(MoneyWatch) Most likely, you've seen howover the past few days. The S&P 500 index has dropped almost 8 percent since its May 21 close of 1,669, the highest of the year. Bonds haven't been immune to tough market conditions either, with yields soaring in recent weeks. The 10-year and 30-year Treasury yields ended April at 1.70 percent and 2.88 percent respectively. Yesterday, they closed at 2.57 percent and 3.66 percent, respectively.
However, what you may not have seen are some of the positives we've been experiencing lately. My almost 20 years of providing advice to individual investors have taught me that it's relatively easy to stay the course when things are going well, but we tend to stray from the disciplined and winning strategy of buy, hold and rebalance when things get rough. This is why it's important to see both sides -- the whole picture helps investors to stay the course. Here are some of the positives to keep in mind.
The jumped a whopping 12.1 percent in the past year, according to the S&P/Case-Shiller composite index. The supply of homes for sale in most markets is now below normal levels. That's creating bidding wars in some markets. And even if interest rates were to rise a further 1 percent, they would still be well below historical averages.. Home prices
The steep rise in the yield curve is a boon to banks. Along with the strong housing market and an improving economy, this should be very positive for profits. Given that housing and banking were at the epicenter of the financial crisis, investors should welcome the news that these sectors are doing well.
Environmental concerns aside, the new fracking industry has caused a significant revitalization in U.S. energy production. Natural gas production is up about 30 percent since 2005.
The unemployment rate ticked up slightly from April to May, but it was still down 0.6 percent from one year ago. Forty-two states saw decreases in their unemployment rates over the same one-year period.
In most cases, state and local governments have taken strong actions to strengthen their fiscal situations. Another major concern has faded: Meredith Whitney'sis now a distant memory.
The U.S. government's deficit is coming in well below forecasts thanks in part to the housing boom, which is driving record profits for the now-government-owned Fannie Mae and Freddie Mac. Other bailout programs are also generating profits.
Overall corporate profits continue to be strong. Economist Edward Yardeni reports that the current full year operating earnings forecast for the S&P 500 Index is expected to come in at around $111. With the S&P 500 closing at 1,573 yesterday, that's a forward-looking price-earnings ratio of about 14.1, or a little more than the historical average. Stocks certainly don't look expensive -- even if forward-looking estimates are notoriously optimistic.
Despite all the concerns about the Federal Reserve's easy monetary policy, M2 (a broad measure of the money supply) has grown at a rate of less than 5 percent over the past three and six months and less than 7 percent over the past 12 months. The market certainly doesn't expect to see any sign of an inflation threat on the horizon, as the breakeven inflation rate on 10-year TIPS is only about 2 percent. And the current consensus forecast of professional economists is for a 10-year inflation rate of just 2.3 percent. Since the market's estimate of inflation has not risen, the sharp rise in interest rates has been caused by a rise in the real rate.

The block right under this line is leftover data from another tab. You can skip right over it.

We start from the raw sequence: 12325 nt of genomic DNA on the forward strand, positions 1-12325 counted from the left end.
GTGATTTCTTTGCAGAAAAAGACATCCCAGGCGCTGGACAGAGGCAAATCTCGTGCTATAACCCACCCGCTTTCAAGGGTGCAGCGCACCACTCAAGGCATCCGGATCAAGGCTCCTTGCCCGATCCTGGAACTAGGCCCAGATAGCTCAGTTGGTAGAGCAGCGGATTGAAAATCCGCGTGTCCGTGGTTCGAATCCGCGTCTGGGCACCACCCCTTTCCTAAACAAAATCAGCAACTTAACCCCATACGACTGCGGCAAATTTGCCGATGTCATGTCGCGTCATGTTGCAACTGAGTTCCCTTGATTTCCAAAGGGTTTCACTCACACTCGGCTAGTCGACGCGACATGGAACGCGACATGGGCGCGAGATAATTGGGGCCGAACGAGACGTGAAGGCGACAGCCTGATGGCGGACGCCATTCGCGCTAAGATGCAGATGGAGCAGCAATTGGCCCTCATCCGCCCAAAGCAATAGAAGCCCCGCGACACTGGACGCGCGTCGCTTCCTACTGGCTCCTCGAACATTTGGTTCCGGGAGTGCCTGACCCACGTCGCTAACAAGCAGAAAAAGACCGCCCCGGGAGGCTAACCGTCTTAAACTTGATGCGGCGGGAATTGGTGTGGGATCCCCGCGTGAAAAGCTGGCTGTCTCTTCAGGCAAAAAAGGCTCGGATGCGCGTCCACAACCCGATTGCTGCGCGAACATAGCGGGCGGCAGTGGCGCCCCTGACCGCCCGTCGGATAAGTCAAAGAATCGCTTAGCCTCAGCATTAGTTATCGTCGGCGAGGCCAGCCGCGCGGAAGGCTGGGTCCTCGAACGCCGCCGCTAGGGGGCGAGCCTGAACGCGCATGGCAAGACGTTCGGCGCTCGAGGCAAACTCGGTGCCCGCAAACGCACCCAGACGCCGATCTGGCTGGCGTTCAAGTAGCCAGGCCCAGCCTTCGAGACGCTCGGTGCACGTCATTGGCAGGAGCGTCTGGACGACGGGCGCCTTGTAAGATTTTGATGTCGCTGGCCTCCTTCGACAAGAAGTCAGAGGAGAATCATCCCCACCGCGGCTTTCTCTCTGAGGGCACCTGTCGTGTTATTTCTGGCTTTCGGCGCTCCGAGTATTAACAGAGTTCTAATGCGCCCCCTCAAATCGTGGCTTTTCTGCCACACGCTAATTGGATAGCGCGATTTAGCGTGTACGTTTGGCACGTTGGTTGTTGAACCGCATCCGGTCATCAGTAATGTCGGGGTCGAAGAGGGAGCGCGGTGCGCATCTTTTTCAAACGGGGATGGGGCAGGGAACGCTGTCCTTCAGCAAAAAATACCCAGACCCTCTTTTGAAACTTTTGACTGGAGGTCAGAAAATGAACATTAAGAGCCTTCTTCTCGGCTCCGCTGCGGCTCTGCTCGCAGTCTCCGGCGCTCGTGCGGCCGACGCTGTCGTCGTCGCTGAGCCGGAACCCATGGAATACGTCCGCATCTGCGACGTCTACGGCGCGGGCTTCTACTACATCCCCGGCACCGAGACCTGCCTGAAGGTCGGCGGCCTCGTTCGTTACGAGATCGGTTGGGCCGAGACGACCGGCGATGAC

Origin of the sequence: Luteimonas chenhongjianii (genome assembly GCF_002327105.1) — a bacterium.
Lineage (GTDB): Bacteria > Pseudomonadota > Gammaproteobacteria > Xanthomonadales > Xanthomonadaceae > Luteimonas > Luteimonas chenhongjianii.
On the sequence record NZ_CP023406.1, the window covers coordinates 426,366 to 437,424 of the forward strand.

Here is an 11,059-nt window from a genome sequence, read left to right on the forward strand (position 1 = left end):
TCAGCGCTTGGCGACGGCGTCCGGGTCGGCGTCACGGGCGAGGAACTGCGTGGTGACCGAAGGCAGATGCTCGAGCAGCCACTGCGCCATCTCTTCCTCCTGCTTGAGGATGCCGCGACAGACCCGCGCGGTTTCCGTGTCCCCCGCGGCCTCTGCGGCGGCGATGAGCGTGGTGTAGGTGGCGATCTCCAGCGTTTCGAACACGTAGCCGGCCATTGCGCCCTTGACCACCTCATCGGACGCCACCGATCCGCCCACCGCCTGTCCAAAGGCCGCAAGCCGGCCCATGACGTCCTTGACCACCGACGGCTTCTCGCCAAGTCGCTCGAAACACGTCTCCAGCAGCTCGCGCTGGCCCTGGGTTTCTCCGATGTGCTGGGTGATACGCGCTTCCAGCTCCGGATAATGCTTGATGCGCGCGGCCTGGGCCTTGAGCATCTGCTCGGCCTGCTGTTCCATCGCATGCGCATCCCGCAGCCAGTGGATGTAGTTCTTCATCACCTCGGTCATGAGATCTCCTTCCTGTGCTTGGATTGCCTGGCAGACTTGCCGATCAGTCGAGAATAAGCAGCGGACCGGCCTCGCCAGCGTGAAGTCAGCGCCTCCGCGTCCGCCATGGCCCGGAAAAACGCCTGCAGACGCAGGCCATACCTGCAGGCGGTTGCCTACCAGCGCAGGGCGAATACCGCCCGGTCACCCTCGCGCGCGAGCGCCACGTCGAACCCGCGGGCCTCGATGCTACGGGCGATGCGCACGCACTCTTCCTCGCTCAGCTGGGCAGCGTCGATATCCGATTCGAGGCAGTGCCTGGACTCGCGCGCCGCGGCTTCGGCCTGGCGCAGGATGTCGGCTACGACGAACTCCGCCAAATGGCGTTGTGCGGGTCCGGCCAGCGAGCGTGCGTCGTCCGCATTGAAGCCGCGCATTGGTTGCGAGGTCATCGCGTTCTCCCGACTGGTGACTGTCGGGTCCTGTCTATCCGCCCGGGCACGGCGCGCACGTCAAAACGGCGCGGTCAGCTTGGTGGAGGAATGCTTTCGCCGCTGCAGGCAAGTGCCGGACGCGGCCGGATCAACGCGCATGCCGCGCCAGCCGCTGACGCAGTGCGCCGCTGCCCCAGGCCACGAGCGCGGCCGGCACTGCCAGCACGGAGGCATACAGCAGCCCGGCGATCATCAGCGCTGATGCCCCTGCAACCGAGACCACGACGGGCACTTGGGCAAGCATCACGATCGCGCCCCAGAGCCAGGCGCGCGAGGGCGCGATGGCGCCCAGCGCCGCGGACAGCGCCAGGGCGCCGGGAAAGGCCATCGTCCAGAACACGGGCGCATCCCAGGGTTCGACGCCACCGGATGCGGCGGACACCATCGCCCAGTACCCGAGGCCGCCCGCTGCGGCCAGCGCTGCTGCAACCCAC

Fed Chairman Ben Bernanke's statements about the tapering of the quantitative-easing program was accompanied by the caveat that it would be carried out only if the economy continued to improve and that he fully expected that the Fed would continue its policy of zero interest rates well into next year. In fact, he indicated that the Fed would continue that policy until the unemployment rate fell to perhaps 6 percent, a lower figure than previously indicated.
The bottom line is that we saw the stock market fall sharply because of concerns about rising interest rates. However, the rise in rates was based on a stronger economic outlook, which is good for corporate profits, which in turn are ultimately what drives the stock market. It wasn't based on a rising inflation outlook, which would be negative for stocks.
Of course, I don't want to mislead you by presenting a one-sided picture. As is always the case, there are plenty of negatives to worry about -- if you think that would be a valuable use of your time:
- There's the sharp slowing of the Chinese economy.
- There are riots in Brazil and Turkey.
- There's civil war in Syria, which threatens the entire Middle East.
- Let's not forget our budget deficit and the continuing threat of a default on our debt if Congress doesn't act before the end of the year.
- And of course there are concerns about the impact on business of the Affordable Health Care Act and other activities of the Obama administration that are considered anti-business.
But it's important to understand that if you know about these issues, so does the rest of the market. And that's why the market is selling at only about 13.5 times expected earnings. In other words, it's not that the market has to go down because of the negatives. It's that it would be a lot higher if the negatives weren't there.
So what should you do about all this information? Assuming you have a well-developed investment plan, you should do nothing, as your plan should have anticipated that environments like this would occur. If you don't have a plan, I suggest you go pick up a copy of "The Only Guide You'll Ever Need to the Right Financial Plan," read it and then develop, write and sign your plan. And then have the wisdom and discipline to stay the course.